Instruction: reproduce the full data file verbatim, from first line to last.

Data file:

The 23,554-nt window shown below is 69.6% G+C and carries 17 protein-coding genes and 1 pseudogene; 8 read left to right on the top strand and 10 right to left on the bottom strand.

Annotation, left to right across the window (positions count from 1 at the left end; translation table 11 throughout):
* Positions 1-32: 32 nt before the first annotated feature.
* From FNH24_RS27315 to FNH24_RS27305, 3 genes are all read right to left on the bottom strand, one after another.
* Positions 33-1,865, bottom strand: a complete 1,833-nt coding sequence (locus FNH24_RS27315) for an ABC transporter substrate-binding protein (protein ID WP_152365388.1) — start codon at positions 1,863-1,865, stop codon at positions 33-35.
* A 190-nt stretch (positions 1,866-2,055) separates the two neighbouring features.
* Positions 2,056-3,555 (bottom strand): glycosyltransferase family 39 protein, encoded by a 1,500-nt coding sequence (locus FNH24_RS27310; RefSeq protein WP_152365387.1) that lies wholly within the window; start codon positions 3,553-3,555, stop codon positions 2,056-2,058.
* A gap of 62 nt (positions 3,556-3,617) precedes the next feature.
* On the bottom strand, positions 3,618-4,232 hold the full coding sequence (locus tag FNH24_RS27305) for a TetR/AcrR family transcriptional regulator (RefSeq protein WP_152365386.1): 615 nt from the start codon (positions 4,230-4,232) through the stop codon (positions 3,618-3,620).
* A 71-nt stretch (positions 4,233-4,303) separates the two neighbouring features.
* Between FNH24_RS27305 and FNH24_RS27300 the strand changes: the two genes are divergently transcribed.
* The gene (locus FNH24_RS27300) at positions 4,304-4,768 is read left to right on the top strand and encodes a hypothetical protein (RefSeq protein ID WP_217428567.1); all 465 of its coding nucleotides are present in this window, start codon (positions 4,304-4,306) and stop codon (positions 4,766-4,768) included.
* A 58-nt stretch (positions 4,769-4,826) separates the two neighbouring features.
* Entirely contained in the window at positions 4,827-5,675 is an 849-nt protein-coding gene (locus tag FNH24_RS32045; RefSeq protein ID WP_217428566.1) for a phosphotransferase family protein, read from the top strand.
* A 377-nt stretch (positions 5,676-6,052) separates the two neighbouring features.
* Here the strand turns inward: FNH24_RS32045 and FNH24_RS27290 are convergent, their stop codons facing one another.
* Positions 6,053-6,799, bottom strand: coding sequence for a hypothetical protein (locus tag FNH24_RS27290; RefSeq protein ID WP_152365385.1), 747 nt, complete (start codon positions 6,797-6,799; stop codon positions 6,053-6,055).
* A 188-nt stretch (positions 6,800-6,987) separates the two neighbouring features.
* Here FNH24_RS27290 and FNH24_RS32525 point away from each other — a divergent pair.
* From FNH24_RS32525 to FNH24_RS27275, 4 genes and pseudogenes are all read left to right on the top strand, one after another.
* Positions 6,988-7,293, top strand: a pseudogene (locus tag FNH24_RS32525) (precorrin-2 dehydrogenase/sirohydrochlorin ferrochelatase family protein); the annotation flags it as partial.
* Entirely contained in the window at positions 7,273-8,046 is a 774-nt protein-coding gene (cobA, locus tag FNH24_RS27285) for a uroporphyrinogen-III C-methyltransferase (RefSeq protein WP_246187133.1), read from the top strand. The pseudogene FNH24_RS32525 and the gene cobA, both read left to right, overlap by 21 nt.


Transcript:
The 23,554-nt window shown below is 69.6% G+C and carries 17 protein-coding genes and 1 pseudogene; 8 read left to right on the top strand and 10 right to left on the bottom strand.

Annotation, left to right across the window (positions count from 1 at the left end; translation table 11 throughout):
* Positions 1-32: 32 nt before the first annotated feature.
* From FNH24_RS27315 to FNH24_RS27305, 3 genes are all read right to left on the bottom strand, one after another.
* Positions 33-1,865, bottom strand: a complete 1,833-nt coding sequence (locus FNH24_RS27315) for an ABC transporter substrate-binding protein (protein ID WP_152365388.1) — start codon at positions 1,863-1,865, stop codon at positions 33-35.
* A 190-nt stretch (positions 1,866-2,055) separates the two neighbouring features.
* Positions 2,056-3,555 (bottom strand): glycosyltransferase family 39 protein, encoded by a 1,500-nt coding sequence (locus FNH24_RS27310; RefSeq protein WP_152365387.1) that lies wholly within the window; start codon positions 3,553-3,555, stop codon positions 2,056-2,058.
* A gap of 62 nt (positions 3,556-3,617) precedes the next feature.
* On the bottom strand, positions 3,618-4,232 hold the full coding sequence (locus tag FNH24_RS27305) for a TetR/AcrR family transcriptional regulator (RefSeq protein WP_152365386.1): 615 nt from the start codon (positions 4,230-4,232) through the stop codon (positions 3,618-3,620).
* A 71-nt stretch (positions 4,233-4,303) separates the two neighbouring features.
* Between FNH24_RS27305 and FNH24_RS27300 the strand changes: the two genes are divergently transcribed.
* The gene (locus FNH24_RS27300) at positions 4,304-4,768 is read left to right on the top strand and encodes a hypothetical protein (RefSeq protein ID WP_217428567.1); all 465 of its coding nucleotides are present in this window, start codon (positions 4,304-4,306) and stop codon (positions 4,766-4,768) included.
* A 58-nt stretch (positions 4,769-4,826) separates the two neighbouring features.
* Entirely contained in the window at positions 4,827-5,675 is an 849-nt protein-coding gene (locus tag FNH24_RS32045; RefSeq protein ID WP_217428566.1) for a phosphotransferase family protein, read from the top strand.
* A 377-nt stretch (positions 5,676-6,052) separates the two neighbouring features.
* Here the strand turns inward: FNH24_RS32045 and FNH24_RS27290 are convergent, their stop codons facing one another.
* Positions 6,053-6,799, bottom strand: coding sequence for a hypothetical protein (locus tag FNH24_RS27290; RefSeq protein ID WP_152365385.1), 747 nt, complete (start codon positions 6,797-6,799; stop codon positions 6,053-6,055).
* A 188-nt stretch (positions 6,800-6,987) separates the two neighbouring features.
* Here FNH24_RS27290 and FNH24_RS32525 point away from each other — a divergent pair.
* From FNH24_RS32525 to FNH24_RS27275, 4 genes and pseudogenes are all read left to right on the top strand, one after another.
* Positions 6,988-7,293, top strand: a pseudogene (locus tag FNH24_RS32525) (precorrin-2 dehydrogenase/sirohydrochlorin ferrochelatase family protein); the annotation flags it as partial.
* Entirely contained in the window at positions 7,273-8,046 is a 774-nt protein-coding gene (cobA, locus tag FNH24_RS27285) for a uroporphyrinogen-III C-methyltransferase (RefSeq protein WP_246187133.1), read from the top strand. The pseudogene FNH24_RS32525 and the gene cobA, both read left to right, overlap by 21 nt.